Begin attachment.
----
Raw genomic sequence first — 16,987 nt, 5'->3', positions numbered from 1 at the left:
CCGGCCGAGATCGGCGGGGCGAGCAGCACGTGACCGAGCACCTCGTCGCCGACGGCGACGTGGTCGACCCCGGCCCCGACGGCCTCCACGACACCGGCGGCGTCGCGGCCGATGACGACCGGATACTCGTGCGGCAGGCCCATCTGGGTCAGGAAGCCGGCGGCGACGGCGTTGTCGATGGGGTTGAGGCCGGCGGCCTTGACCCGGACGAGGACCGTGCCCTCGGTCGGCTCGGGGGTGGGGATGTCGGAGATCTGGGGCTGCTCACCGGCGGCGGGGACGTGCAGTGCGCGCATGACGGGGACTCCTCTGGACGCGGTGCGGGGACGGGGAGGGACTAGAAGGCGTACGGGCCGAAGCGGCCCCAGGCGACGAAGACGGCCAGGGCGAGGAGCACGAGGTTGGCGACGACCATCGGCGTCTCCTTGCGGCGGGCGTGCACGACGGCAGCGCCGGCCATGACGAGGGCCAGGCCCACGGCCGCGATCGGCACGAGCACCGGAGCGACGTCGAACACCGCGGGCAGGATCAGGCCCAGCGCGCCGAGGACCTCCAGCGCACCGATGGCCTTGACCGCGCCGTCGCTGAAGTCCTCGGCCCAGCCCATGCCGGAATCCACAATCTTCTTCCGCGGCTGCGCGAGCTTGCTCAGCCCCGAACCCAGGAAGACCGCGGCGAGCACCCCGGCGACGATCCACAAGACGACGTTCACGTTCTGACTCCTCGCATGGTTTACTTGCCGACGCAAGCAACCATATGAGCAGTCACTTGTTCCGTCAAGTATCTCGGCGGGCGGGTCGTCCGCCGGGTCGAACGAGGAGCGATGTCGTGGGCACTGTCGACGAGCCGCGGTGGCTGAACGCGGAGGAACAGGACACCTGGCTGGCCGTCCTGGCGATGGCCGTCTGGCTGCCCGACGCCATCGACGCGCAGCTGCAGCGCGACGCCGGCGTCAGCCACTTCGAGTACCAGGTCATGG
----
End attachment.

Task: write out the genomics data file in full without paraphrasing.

Raw genomic sequence first — 16,987 nt, 5'->3', positions numbered from 1 at the left:
CCGGCCGAGATCGGCGGGGCGAGCAGCACGTGACCGAGCACCTCGTCGCCGACGGCGACGTGGTCGACCCCGGCCCCGACGGCCTCCACGACACCGGCGGCGTCGCGGCCGATGACGACCGGATACTCGTGCGGCAGGCCCATCTGGGTCAGGAAGCCGGCGGCGACGGCGTTGTCGATGGGGTTGAGGCCGGCGGCCTTGACCCGGACGAGGACCGTGCCCTCGGTCGGCTCGGGGGTGGGGATGTCGGAGATCTGGGGCTGCTCACCGGCGGCGGGGACGTGCAGTGCGCGCATGACGGGGACTCCTCTGGACGCGGTGCGGGGACGGGGAGGGACTAGAAGGCGTACGGGCCGAAGCGGCCCCAGGCGACGAAGACGGCCAGGGCGAGGAGCACGAGGTTGGCGACGACCATCGGCGTCTCCTTGCGGCGGGCGTGCACGACGGCAGCGCCGGCCATGACGAGGGCCAGGCCCACGGCCGCGATCGGCACGAGCACCGGAGCGACGTCGAACACCGCGGGCAGGATCAGGCCCAGCGCGCCGAGGACCTCCAGCGCACCGATGGCCTTGACCGCGCCGTCGCTGAAGTCCTCGGCCCAGCCCATGCCGGAATCCACAATCTTCTTCCGCGGCTGCGCGAGCTTGCTCAGCCCCGAACCCAGGAAGACCGCGGCGAGCACCCCGGCGACGATCCACAAGACGACGTTCACGTTCTGACTCCTCGCATGGTTTACTTGCCGACGCAAGCAACCATATGAGCAGTCACTTGTTCCGTCAAGTATCTCGGCGGGCGGGTCGTCCGCCGGGTCGAACGAGGAGCGATGTCGTGGGCACTGTCGACGAGCCGCGGTGGCTGAACGCGGAGGAACAGGACACCTGGCTGGCCGTCCTGGCGATGGCCGTCTGGCTGCCCGACGCCATCGACGCGCAGCTGCAGCGCGACGCCGGCGTCAGCCACTTCGAGTACCAGGTCATGG